Woman reading a Bible while drinking coffee.
Photo by Priscilla Du Preez on Unsplash
Jael and the women in God’s narrative of humanity
I tell him about Jael because I feel that it’s important that my children learn about the undeniable importance of women in God’s narrative of humanity. In church so many of our sermons focus on Paul or David or Abraham. Perhaps Peter during Holy Week. There’s good chance that over the course of the year preachers will deliver a sermon about Mary, especially during Christmas, or Mary Magdalene, or Mary (there are so many Marys) and Martha. Perhaps Elizabeth, also during Advent. But what we lose is the glorious tapestry of the whole picture.
God continually and consistently moves the story along through the participation of women. The barren Sarah bears the first progeny of Israel (and must deal a lot with her husband’s many failings en route to that). Rebecca, underhandedly, shifts the blessing of Isaac onto Jacob. Jacob’s wife Leah, although unloved compared to Rachel, bears almost the entirety of the sons who will become the tribes of Israel. The midwives save Moses, who is then found by the Egyptian princess, rescued by his sister, and given back to his mother. These women are all critical characters, and we haven’t even gotten out of Genesis.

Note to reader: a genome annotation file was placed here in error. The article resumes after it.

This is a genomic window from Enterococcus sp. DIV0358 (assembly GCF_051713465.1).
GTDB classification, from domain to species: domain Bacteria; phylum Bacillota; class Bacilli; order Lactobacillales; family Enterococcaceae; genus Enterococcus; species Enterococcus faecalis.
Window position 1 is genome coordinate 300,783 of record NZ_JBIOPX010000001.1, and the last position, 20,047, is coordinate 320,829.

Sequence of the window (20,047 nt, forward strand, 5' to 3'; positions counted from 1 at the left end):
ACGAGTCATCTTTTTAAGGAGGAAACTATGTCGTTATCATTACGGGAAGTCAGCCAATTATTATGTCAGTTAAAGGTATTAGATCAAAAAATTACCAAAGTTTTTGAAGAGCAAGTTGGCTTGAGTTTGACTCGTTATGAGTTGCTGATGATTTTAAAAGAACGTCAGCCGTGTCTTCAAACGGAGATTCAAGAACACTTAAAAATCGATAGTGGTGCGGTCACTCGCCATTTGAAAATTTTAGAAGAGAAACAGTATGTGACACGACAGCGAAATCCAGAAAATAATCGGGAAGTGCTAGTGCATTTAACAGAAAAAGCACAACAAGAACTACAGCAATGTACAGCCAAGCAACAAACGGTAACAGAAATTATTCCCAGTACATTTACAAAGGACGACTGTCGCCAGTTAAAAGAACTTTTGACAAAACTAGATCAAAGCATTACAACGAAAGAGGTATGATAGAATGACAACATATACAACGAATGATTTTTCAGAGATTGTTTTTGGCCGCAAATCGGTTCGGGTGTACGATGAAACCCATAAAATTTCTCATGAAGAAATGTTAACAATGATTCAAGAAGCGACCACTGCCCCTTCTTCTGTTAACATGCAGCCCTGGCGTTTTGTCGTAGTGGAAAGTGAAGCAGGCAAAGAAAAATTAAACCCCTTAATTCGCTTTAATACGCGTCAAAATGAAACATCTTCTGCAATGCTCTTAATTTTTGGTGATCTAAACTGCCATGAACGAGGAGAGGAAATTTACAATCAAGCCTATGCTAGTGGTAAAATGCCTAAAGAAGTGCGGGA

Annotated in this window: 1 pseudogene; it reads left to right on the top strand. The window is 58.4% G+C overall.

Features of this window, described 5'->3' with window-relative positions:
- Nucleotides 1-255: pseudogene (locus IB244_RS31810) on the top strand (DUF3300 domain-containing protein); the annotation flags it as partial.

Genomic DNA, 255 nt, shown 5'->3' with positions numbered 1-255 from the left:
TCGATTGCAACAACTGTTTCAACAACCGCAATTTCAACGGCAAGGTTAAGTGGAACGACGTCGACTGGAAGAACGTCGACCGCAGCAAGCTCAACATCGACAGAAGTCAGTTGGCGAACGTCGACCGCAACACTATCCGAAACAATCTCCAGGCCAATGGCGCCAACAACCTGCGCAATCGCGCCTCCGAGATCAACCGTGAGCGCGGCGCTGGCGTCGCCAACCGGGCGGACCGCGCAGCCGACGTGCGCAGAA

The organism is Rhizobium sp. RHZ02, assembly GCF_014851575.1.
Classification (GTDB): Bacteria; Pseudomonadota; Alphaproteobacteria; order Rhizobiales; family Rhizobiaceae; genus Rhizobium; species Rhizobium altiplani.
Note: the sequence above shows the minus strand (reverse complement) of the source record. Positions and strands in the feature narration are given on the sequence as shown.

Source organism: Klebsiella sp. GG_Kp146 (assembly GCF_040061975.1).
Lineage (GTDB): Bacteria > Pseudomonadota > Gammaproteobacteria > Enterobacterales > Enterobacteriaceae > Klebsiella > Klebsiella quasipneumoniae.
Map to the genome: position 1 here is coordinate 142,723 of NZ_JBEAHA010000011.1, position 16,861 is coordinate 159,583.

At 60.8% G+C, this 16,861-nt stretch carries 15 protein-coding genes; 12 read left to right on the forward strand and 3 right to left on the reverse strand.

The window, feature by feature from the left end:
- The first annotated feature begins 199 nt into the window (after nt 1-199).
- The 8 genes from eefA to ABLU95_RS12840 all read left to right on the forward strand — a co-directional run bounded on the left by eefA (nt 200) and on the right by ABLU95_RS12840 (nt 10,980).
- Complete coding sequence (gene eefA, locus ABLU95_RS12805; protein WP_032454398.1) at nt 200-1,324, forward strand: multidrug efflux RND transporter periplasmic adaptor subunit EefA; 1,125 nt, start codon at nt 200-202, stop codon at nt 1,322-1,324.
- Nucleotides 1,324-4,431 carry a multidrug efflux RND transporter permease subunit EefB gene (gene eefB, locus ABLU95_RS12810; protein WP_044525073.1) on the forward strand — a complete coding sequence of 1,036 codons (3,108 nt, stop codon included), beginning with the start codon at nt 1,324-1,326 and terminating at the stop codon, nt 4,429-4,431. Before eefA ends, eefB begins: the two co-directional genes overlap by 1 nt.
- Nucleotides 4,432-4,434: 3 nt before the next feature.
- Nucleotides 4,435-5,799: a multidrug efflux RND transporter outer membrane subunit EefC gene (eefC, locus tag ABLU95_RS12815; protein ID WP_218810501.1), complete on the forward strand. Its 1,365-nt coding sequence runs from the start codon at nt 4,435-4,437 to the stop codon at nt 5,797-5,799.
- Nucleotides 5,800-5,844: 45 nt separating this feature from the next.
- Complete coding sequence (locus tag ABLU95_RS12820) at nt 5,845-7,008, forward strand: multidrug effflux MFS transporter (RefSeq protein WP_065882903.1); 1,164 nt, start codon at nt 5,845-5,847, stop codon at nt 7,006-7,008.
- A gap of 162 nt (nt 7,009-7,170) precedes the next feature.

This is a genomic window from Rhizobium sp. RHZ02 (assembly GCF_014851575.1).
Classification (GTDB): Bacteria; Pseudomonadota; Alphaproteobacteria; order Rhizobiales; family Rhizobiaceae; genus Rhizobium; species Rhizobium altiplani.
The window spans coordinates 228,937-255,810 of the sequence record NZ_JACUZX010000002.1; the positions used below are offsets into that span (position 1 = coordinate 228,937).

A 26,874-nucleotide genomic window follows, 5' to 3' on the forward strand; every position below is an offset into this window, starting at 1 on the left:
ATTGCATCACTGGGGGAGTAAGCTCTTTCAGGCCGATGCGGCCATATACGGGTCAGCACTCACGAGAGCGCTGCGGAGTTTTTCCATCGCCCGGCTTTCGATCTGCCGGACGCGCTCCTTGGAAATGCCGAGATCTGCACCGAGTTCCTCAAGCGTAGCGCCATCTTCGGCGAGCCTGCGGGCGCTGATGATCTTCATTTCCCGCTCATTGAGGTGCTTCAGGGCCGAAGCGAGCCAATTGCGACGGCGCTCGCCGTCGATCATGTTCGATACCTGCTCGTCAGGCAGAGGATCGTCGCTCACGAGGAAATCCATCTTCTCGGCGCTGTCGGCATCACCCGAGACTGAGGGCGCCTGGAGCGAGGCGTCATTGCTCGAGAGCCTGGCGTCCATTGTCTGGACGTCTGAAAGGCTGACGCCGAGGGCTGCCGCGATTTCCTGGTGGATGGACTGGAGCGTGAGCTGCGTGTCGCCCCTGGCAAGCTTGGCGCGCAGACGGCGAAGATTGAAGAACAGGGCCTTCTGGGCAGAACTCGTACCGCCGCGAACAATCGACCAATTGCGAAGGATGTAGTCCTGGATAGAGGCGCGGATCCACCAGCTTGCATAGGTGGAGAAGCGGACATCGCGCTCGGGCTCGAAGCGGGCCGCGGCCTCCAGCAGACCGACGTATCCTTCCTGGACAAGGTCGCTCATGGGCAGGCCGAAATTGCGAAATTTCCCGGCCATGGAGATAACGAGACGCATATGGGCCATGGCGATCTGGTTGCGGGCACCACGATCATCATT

My list of women should not be taken as a list for the sake of lists. March is Women’s History Month and, as the church, we would be remiss to overlook the women in the Bible as many would have been overlooked in their time. Perhaps what is most remarkable is not that God chooses to work through women, but that these women mattered so much that they are included in the history of God’s working in the world. Perhaps the story of Jael is a bit much for a kindergartener, but to me, to leave her out is to omit a critical aspect of God’s working, a story that sidesteps the neat patriarchy that the world has been accustomed to since the beginning of time. I want my two-year-old daughter to grow up knowing her part of the family of God is just as important as any man’s.
“They didn’t talk about that other woman in class today, was she that important? Are you sure she was part of the story?” my son asks on our way home. I assure him that yes, Jael was a very important part of the story and that maybe his teachers only wanted to talk about Deborah. I’m disappointed but also proud that he knows Jael. It’s the small steps.